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Careers in ecstasy use: do ecstasy users cease of their own accord? Implications for intervention development



Ecstasy (MDMA, 3, 4-methylenodioxymethamphetamine) use is widespread in the Netherlands, with a lifetime prevalence of 4.3%, and two-thirds of dance party visitors being ecstasy users. However, research into Dutch ecstasy use patterns is lacking. In addition, recent studies suggest that ecstasy users cease their use automatically, which implies that interventions would do better to better focus on the promotion of harm reduction strategies than on inducing cessation. The current study addresses this process of ecstasy cessation.


32 participants from the Dutch dance scene were interviewed, and the results were systematically analysed using NVivo.


Most ecstasy users had started to use out of curiosity. During use, users applied a host of harm reduction strategies, albeit inconsistently and sometimes incorrectly. Most users appeared to cease ecstasy use automatically because of loss of interest or changing life circumstances (e.g. a new job or relationship).


It appears that cessation of ecstasy use is largely determined by environmental variables and not by health concerns. This supports the idea that health promotion resources are better spent in trying to promote consistent and correct application of harm reduction practices than in trying to induce cessation.

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Ecstasy (MDMA, 3, 4-methylenodioxymethamphetamine) use is potentially damaging to one's health [13]. A number of recent reviews and meta-analyses have summarized the growing body of research, finding ecstasy use to be associated to poorer neurocognitive functioning in a number of domains [15]. In addition, many users report negative effects that they attribute to their ecstasy use, such as decreased concentration, depression, insomnia and fatigue [6]. Nonetheless, ecstasy use remains prevalent. In the Dutch general population in 2005, 4.3% of all men and women between 15 and 64 had ever used ecstasy, 1.2% had used the past year, and 0.4% had used the past month [7]. Although these prevalence rates are lower than those of cannabis (22.6% lifetime, 5.4% last-year, and 3.3% past-month use), of dance event visitors, around two-thirds use ecstasy [8, 9], whereas less than half use cannabis [8]. With over 13% of the 15–35 year-olds in the Netherlands visiting at least one dance event each year [10], this high prevalence in the dance scene is worrying.

Although it is generally acknowledged that prevention activities are needed to reduce the detrimental health effects of ecstasy use, to date there is a lack of formative research that would enable the theory- and evidence-based development of such interventions [11, 12]. Recent research syntheses of ecstasy use correlates suggest that ecstasy cessation may be rather difficult to accomplish, since many ecstasy users may cease their use because of external events, such as a change in life circumstances (e.g. new job, relationship) or interference of use with 'normal life' [11, 13]. This might imply that a harm reduction approach could be more effective in promoting the health of ecstasy users than interventions promoting ecstasy cessation. This suggestion is further supported by the lack of effects of attempts to promote ecstasy use abstinence [14].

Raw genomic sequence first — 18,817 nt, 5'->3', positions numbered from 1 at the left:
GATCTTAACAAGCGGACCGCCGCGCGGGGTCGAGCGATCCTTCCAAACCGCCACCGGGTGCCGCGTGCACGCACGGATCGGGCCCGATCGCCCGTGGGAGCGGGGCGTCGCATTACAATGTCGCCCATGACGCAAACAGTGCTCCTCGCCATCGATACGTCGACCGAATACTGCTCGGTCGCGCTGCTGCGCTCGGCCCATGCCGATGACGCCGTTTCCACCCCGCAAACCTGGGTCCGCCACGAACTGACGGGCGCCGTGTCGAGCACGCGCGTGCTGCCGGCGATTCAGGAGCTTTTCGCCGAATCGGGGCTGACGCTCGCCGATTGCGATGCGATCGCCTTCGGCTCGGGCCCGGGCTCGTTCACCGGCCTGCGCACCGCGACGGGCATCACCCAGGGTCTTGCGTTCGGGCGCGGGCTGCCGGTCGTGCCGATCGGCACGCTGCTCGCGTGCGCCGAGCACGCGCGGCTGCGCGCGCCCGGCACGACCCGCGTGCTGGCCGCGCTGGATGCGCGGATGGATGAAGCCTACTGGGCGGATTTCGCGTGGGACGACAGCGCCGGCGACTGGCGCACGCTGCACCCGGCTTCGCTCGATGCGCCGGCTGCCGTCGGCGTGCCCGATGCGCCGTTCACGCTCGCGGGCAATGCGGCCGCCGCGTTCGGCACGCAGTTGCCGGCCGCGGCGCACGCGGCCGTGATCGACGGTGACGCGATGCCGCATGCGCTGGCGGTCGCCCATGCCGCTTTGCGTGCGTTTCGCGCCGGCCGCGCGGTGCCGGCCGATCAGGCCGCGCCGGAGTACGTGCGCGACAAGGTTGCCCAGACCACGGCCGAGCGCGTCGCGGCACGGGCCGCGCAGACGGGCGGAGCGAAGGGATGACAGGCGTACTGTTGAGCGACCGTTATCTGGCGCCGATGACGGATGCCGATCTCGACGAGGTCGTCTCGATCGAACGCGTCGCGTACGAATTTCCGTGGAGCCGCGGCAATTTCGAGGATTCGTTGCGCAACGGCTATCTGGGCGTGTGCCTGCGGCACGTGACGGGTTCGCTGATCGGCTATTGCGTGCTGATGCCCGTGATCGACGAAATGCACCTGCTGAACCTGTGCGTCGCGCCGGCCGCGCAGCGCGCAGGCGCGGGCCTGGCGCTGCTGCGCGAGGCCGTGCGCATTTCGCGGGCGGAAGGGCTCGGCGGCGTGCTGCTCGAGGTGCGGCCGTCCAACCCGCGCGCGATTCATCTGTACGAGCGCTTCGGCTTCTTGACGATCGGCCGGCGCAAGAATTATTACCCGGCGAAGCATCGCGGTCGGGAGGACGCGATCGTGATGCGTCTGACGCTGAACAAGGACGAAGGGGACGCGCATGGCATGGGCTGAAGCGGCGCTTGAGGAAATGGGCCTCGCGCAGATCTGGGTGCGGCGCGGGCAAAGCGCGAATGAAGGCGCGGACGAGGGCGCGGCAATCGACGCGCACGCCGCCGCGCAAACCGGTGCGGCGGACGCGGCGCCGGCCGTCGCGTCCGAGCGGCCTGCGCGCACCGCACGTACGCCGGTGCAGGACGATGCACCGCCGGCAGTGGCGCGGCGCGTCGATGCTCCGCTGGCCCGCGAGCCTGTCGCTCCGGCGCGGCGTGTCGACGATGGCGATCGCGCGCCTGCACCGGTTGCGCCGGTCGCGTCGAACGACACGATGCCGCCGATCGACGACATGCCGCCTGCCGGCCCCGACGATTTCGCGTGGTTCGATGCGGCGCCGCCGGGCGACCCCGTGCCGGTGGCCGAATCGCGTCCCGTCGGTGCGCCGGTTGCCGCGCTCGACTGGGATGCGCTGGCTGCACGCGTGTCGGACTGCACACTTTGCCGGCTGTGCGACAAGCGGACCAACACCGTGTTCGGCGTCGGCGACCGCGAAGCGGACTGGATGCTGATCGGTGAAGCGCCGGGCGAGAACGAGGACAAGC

A recent meta-analysis [11] of the determinants of ecstasy use and related behaviour concluded that as yet, there has been no quantitative research into the determinants of ceasing ecstasy use, and that the determinants of using ecstasy do not seem to lend themselves well for health promotion interventions (quantitative research was defined as research analysing the significance and strength of associations between determinants and intention or behaviour). A subsequent qualitative review [13] showed that people's reasons to cease ecstasy use have been studied qualitatively (e.g. in studies using interviews or univariate analyses), and these reasons differ from reasons to use or to initiate use. An important reason to cease use was a change in life circumstances. Four of the ten studies reporting on reasons for cessation were conducted in Australia [1518], two in the United States [19, 20], one in the United Kingdom [21], one in Germany [22], and two using the internet, with respondents from multiple countries [23, 24].

In Australia, the topic was touched upon in four qualitative studies. The first study was conducted by Solowij et al. [17], who reported the following reasons why one-to-three time users had not used again: it did not live up to their expectations, wariness regarding the effects, financial reasons, or having found the experience boring or unpleasant. Topp et al. [16] found that reasons for wanting to reduce use were financial difficulties, physical health effects, psychological problems, occupational problems, to improve their quality of life, relationship problems, and feeling dependent on ecstasy. Gourley [18] found that "interviewees attributed their declining use to the fact that they were going to raves and other social events less often and were therefore growing out of the ecstasy scene" (p. 62). Hansen et al. [15], stated that "significant changes in user patterns were generally linked to a change in life circumstances" (p. 190).